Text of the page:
Ciguatera Vol. 1 review – an English language debut of a long esteemed manga creator.

Award winning manga creator Minoru Furuya makes his English language debut with the long-awaited release of Ciguatera. Seventeen-year-old Yusuke Ogino is a self-described loser whose only refuge from the bullying hell he experiences at school is his dream of freedom on a motorcycle. But the unexpected entrance of a beautiful young woman into his life threatens to upend his whole world, forcing him to re-evaluate his relationships and even his sense of self.

Ciguatera has a lot going for it. Minoru Furuya has had a strong reputation amongst manga readers for many years. The anime adaptation of his previous series The Ping Pong Club was an early comedy favourite in the 90s. He also has an impressive list of celebrity fans that include Parasite director Bong Joon-Ho, fellow manga creator Inio Asano, and Metal Gear creator Hideo Kojima. It’s something of a surprise therefore that this is his first series to be released in English, but Vertical have chosen the perfect series to showcase his talent.

Given its unfortunately high statistics in Japanese schools, bullying is a subject that has been explored in several school-set manga. Furuya immediately puts himself in the upper echelon of this genre with his great grasp of writing young characters. Even when dealing with heavy themes, some series tend to idealise characters and locations, but that isn’t the case with Ciguatera. These are characters who come across as authentic high schoolers who don’t necessarily have it all together. Credit must also go to translator David Boyd – who presents some very authentic teenage dialogue that is in no way sugar-coated.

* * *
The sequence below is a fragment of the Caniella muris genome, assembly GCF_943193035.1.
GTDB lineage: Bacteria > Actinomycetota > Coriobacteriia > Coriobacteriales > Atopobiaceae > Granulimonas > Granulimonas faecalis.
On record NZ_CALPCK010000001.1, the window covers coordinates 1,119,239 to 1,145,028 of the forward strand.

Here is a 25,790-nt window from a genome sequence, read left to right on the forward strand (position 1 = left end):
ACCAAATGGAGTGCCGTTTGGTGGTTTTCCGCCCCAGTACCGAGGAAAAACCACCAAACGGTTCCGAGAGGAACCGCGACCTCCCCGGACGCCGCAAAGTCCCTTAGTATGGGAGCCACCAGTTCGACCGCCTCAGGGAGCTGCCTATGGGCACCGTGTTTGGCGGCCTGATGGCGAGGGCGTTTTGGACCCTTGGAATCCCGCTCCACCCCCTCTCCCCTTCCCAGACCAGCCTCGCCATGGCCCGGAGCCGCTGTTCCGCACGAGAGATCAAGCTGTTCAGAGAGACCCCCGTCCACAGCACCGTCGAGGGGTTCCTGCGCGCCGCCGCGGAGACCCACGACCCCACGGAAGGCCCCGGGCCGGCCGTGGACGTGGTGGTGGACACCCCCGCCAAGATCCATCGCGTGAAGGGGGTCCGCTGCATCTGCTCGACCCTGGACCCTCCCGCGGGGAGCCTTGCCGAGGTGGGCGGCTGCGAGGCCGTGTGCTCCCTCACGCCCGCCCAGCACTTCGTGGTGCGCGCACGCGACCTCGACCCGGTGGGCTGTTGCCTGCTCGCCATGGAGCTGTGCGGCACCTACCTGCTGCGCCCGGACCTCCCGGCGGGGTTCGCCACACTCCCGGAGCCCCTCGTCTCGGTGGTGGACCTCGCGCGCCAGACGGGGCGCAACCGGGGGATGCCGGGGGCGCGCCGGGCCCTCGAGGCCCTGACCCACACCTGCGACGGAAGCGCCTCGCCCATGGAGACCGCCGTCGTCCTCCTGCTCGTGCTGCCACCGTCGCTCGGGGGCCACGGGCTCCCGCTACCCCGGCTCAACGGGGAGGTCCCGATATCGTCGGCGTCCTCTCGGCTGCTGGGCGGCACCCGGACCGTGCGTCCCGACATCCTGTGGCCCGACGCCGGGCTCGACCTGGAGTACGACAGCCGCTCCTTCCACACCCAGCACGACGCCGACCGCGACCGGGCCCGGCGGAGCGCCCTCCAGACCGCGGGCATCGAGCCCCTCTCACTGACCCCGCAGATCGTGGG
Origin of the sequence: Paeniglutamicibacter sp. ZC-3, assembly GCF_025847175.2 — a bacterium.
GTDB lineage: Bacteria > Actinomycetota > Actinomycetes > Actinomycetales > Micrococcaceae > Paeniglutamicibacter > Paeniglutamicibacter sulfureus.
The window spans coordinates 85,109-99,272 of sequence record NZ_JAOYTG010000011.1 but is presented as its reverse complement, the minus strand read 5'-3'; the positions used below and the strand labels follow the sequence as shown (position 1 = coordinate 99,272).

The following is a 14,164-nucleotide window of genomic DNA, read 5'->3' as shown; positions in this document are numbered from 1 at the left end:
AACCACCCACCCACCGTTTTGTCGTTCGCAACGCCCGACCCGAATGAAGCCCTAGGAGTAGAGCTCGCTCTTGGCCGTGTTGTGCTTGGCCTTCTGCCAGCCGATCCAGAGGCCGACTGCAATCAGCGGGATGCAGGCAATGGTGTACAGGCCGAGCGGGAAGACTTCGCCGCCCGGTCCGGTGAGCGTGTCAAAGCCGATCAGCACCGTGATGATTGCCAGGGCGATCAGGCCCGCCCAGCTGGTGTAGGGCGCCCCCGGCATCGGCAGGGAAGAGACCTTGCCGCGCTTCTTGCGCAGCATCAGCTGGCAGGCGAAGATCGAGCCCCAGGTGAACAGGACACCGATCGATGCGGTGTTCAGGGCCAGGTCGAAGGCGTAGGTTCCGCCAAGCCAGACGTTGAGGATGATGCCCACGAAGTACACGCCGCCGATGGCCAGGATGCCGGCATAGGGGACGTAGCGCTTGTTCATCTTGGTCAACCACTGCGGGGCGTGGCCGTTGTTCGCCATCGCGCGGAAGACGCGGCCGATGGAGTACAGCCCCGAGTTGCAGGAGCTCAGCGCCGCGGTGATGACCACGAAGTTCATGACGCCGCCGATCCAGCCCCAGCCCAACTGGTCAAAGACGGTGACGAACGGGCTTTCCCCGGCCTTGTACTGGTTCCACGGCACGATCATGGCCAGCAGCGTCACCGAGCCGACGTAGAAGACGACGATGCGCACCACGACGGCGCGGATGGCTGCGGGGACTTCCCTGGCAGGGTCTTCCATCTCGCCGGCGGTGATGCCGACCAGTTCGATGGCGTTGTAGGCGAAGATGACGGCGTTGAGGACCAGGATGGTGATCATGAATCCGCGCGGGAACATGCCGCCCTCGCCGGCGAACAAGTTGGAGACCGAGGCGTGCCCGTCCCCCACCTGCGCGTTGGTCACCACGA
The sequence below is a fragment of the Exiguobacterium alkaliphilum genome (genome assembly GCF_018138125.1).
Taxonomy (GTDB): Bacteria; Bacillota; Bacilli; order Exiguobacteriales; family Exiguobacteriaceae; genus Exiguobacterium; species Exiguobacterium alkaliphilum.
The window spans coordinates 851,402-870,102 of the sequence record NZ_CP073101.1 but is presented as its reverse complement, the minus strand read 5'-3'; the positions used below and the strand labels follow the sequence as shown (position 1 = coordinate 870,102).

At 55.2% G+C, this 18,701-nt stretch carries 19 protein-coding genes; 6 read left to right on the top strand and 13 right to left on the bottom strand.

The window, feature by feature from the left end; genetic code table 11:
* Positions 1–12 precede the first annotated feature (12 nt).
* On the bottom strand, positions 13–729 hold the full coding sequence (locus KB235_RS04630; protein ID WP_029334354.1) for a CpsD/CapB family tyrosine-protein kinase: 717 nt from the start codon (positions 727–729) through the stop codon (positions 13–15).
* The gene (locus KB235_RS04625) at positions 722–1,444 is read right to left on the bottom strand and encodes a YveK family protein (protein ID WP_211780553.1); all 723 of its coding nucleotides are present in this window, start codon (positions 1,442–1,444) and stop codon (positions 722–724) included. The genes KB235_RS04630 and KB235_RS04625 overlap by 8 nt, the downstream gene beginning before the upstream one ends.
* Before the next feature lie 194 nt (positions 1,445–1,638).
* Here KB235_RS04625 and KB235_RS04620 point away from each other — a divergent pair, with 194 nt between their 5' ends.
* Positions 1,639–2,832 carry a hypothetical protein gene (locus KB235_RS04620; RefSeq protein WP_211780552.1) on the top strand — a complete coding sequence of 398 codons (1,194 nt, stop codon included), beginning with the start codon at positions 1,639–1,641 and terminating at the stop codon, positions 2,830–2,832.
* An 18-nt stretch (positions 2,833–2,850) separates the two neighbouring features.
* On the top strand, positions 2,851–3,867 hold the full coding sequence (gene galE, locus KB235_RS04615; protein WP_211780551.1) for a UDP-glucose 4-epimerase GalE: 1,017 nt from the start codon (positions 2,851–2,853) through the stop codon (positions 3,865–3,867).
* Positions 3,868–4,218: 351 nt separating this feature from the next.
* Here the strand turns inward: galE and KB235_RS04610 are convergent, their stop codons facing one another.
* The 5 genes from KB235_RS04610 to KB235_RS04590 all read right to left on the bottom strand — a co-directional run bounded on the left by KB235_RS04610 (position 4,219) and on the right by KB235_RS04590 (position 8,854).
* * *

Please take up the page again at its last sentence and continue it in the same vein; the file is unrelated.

Ogino in particular is a refreshingly honest depiction of a typical teenage boy suffering from self esteem issues. Being ruthlessly bullied by resident delinquent Taniwaki is obviously a big factor, but his growing relationship with Nagumo arguably makes things even harder for him. Constantly second guessing himself and putting off making difficult decisions, he is often in a state of panic that even his love of motorcycles and dream of owning one can’t subside. Nagumo herself is quite shy and unsure of herself too which creates some realistic awkward moments and interactions. But it gets even trickier when his friend and fellow bullying target Takai takes an aggressive approach to end the bullying whilst also lashing out at Ogino due to his growing frustration and jealousy.

Furuya has a perfect art style for this type of series that can alternate between realistic and zany. The more comedic moments and Ogino’s frequent freakouts provide some levity for the more depressing content, but Furuya slips very easily into a more subtle approach that relies on small details – with Ogino trying to keep himself composed as he endures terrible treatment from Taniwaki being a prime example.

Originally released in 2003, Ciguatera was definitely ahead of its time as it fits right in with the best manga released today that deals with more topical or serious subject matter. Anyone who has never experienced Furuya’s work need to give this series a look.

Ciguatera is out now from Vertical (9781647290580, p/b, £20.99)

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